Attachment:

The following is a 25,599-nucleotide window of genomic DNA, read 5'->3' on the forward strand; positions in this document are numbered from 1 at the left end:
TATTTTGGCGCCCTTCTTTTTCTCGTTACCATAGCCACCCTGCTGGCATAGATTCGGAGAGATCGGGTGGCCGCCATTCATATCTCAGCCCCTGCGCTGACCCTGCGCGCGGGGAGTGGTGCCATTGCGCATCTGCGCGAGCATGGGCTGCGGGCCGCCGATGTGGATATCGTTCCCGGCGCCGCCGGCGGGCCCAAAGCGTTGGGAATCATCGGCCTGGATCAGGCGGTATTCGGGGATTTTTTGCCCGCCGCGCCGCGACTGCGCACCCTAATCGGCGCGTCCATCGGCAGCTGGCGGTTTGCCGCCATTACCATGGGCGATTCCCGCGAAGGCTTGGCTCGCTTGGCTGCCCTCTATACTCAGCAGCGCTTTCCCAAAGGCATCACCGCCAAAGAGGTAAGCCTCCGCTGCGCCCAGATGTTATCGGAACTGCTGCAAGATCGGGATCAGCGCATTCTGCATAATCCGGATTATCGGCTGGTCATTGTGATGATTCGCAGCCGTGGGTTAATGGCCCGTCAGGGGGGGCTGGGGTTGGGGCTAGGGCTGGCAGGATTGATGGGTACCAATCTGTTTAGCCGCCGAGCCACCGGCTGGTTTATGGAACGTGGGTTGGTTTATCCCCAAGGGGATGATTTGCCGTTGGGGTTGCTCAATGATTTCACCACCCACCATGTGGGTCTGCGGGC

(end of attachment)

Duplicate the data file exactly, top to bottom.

The following is a 25,599-nucleotide window of genomic DNA, read 5'->3' on the forward strand; positions in this document are numbered from 1 at the left end:
TATTTTGGCGCCCTTCTTTTTCTCGTTACCATAGCCACCCTGCTGGCATAGATTCGGAGAGATCGGGTGGCCGCCATTCATATCTCAGCCCCTGCGCTGACCCTGCGCGCGGGGAGTGGTGCCATTGCGCATCTGCGCGAGCATGGGCTGCGGGCCGCCGATGTGGATATCGTTCCCGGCGCCGCCGGCGGGCCCAAAGCGTTGGGAATCATCGGCCTGGATCAGGCGGTATTCGGGGATTTTTTGCCCGCCGCGCCGCGACTGCGCACCCTAATCGGCGCGTCCATCGGCAGCTGGCGGTTTGCCGCCATTACCATGGGCGATTCCCGCGAAGGCTTGGCTCGCTTGGCTGCCCTCTATACTCAGCAGCGCTTTCCCAAAGGCATCACCGCCAAAGAGGTAAGCCTCCGCTGCGCCCAGATGTTATCGGAACTGCTGCAAGATCGGGATCAGCGCATTCTGCATAATCCGGATTATCGGCTGGTCATTGTGATGATTCGCAGCCGTGGGTTAATGGCCCGTCAGGGGGGGCTGGGGTTGGGGCTAGGGCTGGCAGGATTGATGGGTACCAATCTGTTTAGCCGCCGAGCCACCGGCTGGTTTATGGAACGTGGGTTGGTTTATCCCCAAGGGGATGATTTGCCGTTGGGGTTGCTCAATGATTTCACCACCCACCATGTGGGTCTGCGGGC